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Thread: Diverse genetic origins of medieval steppe nomad conquerors

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    3 members found this post helpful.

    Diverse genetic origins of medieval steppe nomad conquerors

    Abstract

    Over millennia, steppe nomadic tribes raided and sometimes overran settled Eurasian civilizations. Most polities formed by steppe nomads were ephemeral, making it difficult to ascertain their genetic roots or what present-day populations, if any, have descended from them. Exceptionally, the Khazar Khaganate controlled the trade artery between the Black and Caspian Seas in VIII-IX centuries, acting as one of the major conduits between East and West. However, the genetic identity of the ruling elite within the polyglot and polyethnic Khaganate has been a much-debated mystery; a controversial hypothesis posits that post-conversion to Judaism the Khazars gave rise to modern Ashkenazim. We analyzed whole-genome sequences of eight men and one woman buried within the distinctive kurgans of the Khazar upper (warrior) class. After comparing them with reference panels of present-day Eurasian and Iron Age populations, we found that the Khazar political organization relied on a polyethnic elite. It was predominantly descended from Central Asian tribes but incorporated genetic admixture from populations conquered by Khazars. Thus, the Khazar ruling class was likely relatively small and able to maintain a genetic identity distinct from their subjugated populations over the course of centuries. Yet, men of mixed ancestry could also rise into the warrior class, possibly providing troop numbers necessary to maintain control of their large territory. However, when the Khaganate collapsed it left few persistent genetic traces in Europe. Our data confirm the Turkic roots of the Khazars, but also highlight their ethnic diversity and some integration of conquered populations.

    https://www.biorxiv.org/content/10.1101/2019.12.15.876912v1

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    1 members found this post helpful.
    ^
    I found this interesting link following your introduction. It also refers to a sample with my haplogroup.


    http://www.karam.org.tr/Makaleler/90...5-%20Brook.pdf

    The Y-DNA haplogroup family E is also common in West Asia as well as
    in Africa. Its branch E1b1b developed in northeastern Africa and E1b1b’s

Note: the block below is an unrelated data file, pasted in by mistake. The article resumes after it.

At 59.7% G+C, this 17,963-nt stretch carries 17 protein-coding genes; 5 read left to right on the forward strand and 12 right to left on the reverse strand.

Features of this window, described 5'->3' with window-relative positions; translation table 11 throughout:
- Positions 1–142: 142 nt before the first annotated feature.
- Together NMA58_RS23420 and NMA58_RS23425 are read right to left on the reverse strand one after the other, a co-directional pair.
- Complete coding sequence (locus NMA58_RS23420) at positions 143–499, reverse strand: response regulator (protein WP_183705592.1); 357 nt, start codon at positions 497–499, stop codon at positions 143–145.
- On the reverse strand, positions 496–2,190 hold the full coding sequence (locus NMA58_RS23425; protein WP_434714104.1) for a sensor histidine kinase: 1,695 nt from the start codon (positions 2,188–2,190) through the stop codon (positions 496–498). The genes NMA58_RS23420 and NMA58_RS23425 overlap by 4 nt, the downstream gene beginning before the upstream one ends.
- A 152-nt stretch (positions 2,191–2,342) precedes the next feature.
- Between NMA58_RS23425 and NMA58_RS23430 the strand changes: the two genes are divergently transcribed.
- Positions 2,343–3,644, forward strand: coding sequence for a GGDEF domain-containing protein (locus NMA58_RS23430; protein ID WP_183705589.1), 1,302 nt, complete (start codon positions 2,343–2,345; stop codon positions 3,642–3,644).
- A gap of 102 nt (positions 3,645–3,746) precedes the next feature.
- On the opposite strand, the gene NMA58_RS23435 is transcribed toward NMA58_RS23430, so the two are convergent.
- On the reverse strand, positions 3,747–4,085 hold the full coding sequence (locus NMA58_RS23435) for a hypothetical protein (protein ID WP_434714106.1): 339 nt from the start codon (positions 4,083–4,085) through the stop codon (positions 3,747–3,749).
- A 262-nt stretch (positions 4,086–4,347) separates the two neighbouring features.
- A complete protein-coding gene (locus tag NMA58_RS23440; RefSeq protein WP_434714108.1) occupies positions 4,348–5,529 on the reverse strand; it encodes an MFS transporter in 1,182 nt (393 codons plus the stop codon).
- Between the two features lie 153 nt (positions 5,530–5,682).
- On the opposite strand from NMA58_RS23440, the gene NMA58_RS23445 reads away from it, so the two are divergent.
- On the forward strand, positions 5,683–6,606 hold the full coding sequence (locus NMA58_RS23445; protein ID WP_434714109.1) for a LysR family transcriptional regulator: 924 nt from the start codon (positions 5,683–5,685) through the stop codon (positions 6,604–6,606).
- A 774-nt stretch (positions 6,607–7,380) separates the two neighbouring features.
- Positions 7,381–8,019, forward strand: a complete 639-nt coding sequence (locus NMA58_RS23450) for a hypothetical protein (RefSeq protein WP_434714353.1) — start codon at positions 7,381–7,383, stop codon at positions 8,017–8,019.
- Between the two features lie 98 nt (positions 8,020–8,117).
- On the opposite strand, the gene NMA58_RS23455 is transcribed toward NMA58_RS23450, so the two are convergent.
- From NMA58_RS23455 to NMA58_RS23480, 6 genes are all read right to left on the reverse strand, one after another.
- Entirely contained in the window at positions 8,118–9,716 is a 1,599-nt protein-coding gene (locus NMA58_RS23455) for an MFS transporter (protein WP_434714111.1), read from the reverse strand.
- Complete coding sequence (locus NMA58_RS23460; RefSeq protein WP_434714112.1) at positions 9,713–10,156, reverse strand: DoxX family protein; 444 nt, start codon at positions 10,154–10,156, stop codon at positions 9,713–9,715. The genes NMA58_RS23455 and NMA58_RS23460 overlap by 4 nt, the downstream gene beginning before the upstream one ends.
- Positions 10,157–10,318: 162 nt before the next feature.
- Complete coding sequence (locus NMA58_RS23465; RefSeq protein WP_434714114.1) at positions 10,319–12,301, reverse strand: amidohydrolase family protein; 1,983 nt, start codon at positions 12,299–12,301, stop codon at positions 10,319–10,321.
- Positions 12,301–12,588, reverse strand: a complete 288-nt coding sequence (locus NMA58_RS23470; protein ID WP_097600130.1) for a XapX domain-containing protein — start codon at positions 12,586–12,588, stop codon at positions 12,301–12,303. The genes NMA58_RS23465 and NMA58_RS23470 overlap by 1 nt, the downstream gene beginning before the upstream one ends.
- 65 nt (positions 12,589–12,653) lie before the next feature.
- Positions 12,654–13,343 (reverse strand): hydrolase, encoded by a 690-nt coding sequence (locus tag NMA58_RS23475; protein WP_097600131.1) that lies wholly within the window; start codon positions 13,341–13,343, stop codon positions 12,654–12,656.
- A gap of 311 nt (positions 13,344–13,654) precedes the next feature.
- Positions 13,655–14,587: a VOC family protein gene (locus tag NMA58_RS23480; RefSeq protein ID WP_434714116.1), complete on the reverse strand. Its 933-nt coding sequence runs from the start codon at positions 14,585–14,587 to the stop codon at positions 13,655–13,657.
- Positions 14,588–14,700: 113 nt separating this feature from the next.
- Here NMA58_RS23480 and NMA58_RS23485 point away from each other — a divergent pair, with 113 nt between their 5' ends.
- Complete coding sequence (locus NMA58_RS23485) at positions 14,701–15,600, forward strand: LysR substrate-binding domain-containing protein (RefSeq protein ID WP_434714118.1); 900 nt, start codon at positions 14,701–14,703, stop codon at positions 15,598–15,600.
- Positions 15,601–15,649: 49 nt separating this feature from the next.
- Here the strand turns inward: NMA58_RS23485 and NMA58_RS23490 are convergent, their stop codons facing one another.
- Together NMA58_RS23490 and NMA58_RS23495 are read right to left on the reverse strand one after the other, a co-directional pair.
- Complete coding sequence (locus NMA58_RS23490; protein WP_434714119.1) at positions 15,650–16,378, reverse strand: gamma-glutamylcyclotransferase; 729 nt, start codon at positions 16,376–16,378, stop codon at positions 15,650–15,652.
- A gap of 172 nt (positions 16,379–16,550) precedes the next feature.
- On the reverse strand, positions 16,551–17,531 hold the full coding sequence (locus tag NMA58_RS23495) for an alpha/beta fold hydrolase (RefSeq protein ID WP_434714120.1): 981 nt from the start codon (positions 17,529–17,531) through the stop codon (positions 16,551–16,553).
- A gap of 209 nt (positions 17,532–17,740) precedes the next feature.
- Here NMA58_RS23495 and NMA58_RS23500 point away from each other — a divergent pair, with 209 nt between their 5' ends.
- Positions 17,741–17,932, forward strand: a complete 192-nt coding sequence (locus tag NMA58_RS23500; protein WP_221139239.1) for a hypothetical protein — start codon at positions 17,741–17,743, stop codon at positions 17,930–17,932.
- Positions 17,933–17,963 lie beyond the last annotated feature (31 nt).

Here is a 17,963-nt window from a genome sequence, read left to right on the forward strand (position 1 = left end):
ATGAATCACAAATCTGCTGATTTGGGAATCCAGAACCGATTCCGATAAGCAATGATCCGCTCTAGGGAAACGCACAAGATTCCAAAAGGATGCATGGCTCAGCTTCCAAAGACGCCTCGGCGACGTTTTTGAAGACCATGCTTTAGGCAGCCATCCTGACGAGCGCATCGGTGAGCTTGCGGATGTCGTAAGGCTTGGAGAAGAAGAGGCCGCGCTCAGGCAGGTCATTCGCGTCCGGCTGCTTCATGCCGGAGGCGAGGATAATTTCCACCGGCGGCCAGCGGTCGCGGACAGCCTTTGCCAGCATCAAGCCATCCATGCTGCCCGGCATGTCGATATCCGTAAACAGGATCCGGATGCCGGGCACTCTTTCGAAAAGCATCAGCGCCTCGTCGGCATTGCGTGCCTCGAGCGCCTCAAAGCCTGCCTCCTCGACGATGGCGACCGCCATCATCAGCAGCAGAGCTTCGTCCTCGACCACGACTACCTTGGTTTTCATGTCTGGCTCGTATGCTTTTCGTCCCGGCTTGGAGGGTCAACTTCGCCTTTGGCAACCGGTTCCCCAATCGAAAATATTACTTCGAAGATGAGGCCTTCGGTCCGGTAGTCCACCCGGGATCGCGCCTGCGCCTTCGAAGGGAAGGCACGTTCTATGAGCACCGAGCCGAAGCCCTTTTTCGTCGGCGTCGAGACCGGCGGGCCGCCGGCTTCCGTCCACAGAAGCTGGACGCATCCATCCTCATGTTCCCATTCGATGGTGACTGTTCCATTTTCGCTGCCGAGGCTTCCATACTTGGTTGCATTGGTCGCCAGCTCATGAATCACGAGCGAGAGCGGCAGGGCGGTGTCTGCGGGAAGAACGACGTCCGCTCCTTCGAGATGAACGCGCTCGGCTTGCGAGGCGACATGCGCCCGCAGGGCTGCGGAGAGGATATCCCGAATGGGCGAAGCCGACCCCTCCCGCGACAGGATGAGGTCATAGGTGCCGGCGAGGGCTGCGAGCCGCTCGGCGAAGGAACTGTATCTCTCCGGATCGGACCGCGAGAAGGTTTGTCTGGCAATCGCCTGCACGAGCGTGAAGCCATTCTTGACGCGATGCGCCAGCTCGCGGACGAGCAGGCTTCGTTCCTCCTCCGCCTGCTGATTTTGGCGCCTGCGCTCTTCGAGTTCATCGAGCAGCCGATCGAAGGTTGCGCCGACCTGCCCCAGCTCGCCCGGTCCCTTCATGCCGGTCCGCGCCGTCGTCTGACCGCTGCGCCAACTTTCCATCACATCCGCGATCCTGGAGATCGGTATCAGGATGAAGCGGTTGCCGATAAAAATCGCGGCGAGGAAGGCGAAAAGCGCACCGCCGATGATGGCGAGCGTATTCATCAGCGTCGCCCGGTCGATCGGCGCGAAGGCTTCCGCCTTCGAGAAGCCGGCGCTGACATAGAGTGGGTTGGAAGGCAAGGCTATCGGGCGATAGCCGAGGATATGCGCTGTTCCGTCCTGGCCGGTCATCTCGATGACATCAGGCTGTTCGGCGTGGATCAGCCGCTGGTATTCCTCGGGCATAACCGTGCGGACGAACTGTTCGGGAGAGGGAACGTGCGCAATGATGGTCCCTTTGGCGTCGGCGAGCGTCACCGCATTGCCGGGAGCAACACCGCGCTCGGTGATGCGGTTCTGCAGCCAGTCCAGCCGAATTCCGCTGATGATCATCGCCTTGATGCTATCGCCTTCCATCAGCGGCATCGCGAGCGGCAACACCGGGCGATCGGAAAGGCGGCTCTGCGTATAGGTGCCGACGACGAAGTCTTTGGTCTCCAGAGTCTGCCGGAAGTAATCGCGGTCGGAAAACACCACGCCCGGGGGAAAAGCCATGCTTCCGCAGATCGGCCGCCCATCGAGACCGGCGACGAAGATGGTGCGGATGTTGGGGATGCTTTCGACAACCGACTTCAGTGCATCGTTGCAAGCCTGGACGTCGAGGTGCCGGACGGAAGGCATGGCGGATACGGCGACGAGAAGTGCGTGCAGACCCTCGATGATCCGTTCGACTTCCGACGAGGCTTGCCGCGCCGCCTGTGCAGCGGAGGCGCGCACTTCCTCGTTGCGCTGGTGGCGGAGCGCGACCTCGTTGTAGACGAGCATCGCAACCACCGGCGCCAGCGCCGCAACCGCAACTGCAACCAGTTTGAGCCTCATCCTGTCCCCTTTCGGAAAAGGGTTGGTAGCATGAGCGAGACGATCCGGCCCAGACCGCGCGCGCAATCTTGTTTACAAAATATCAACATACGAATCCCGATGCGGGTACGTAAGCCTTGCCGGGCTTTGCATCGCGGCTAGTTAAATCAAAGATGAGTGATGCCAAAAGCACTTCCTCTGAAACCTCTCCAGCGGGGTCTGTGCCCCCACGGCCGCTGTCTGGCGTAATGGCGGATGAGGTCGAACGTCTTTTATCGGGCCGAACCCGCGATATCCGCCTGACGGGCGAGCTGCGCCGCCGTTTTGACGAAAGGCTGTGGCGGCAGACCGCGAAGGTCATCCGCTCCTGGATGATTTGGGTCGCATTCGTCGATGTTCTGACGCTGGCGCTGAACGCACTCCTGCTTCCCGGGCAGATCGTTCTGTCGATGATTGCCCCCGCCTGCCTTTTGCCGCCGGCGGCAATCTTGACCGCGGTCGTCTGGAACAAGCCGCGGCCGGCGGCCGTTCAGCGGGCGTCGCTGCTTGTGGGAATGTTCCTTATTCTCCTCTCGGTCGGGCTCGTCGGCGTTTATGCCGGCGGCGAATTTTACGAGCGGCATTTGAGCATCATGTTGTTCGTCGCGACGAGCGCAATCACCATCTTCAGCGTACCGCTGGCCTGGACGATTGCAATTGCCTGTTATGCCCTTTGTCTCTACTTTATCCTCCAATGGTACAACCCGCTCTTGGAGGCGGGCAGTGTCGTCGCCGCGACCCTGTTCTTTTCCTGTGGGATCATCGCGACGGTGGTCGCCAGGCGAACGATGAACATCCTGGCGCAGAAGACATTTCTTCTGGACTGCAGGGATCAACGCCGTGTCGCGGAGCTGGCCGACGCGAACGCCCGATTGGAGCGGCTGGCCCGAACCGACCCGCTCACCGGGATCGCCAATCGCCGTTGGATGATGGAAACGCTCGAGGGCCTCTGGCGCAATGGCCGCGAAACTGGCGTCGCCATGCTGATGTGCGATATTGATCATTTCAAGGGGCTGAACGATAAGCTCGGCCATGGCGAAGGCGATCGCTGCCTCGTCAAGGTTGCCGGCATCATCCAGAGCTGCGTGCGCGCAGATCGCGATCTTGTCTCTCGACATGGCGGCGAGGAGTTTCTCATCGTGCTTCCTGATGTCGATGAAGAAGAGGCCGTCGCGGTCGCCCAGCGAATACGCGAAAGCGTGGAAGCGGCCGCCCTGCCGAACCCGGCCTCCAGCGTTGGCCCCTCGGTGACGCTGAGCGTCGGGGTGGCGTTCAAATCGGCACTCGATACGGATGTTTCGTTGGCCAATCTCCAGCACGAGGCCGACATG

descendant branches settled mainly in West Asia, North Africa, and Europe.
    Four participants with solidly confirmed Crimean Karaite ancestry were:

    Sample K09’s Y-DNA belongs to E1b1b1a1c (E-V22). At the 12-marker level he is one step mutation from a Mizrahi from Iraq, a Saudi Arabian, an Albanian, and one man from Belgium. (pag.76)


    I was thinking if it will have anything to do with the arrival of my sister in Europe. He says that haplogroup E is in West Asia, and my haplogroup E-V22 also appears. But I would like to know since when you can be in West Asia.

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    Quote Originally Posted by Jovialis View Post
    Abstract

    Over millennia, steppe nomadic tribes raided and sometimes overran settled Eurasian civilizations. Most polities formed by steppe nomads were ephemeral, making it difficult to ascertain their genetic roots or what present-day populations, if any, have descended from them. Exceptionally, the Khazar Khaganate controlled the trade artery between the Black and Caspian Seas in VIII-IX centuries, acting as one of the major conduits between East and West. However, the genetic identity of the ruling elite within the polyglot and polyethnic Khaganate has been a much-debated mystery; a controversial hypothesis posits that post-conversion to Judaism the Khazars gave rise to modern Ashkenazim. We analyzed whole-genome sequences of eight men and one woman buried within the distinctive kurgans of the Khazar upper (warrior) class. After comparing them with reference panels of present-day Eurasian and Iron Age populations, we found that the Khazar political organization relied on a polyethnic elite. It was predominantly descended from Central Asian tribes but incorporated genetic admixture from populations conquered by Khazars. Thus, the Khazar ruling class was likely relatively small and able to maintain a genetic identity distinct from their subjugated populations over the course of centuries. Yet, men of mixed ancestry could also rise into the warrior class, possibly providing troop numbers necessary to maintain control of their large territory. However, when the Khaganate collapsed it left few persistent genetic traces in Europe. Our data confirm the Turkic roots of the Khazars, but also highlight their ethnic diversity and some integration of conquered populations.

    https://www.biorxiv.org/content/10.1101/2019.12.15.876912v1
    Another dagger to the heart of the Khazar Jewish "theory".

    All of these later steppe groups seem to have been very inclusive in their practices.


    Non si fa il proprio dovere perchè qualcuno ci dica grazie, lo si fa per principio, per se stessi, per la propria dignità. Oriana Fallaci

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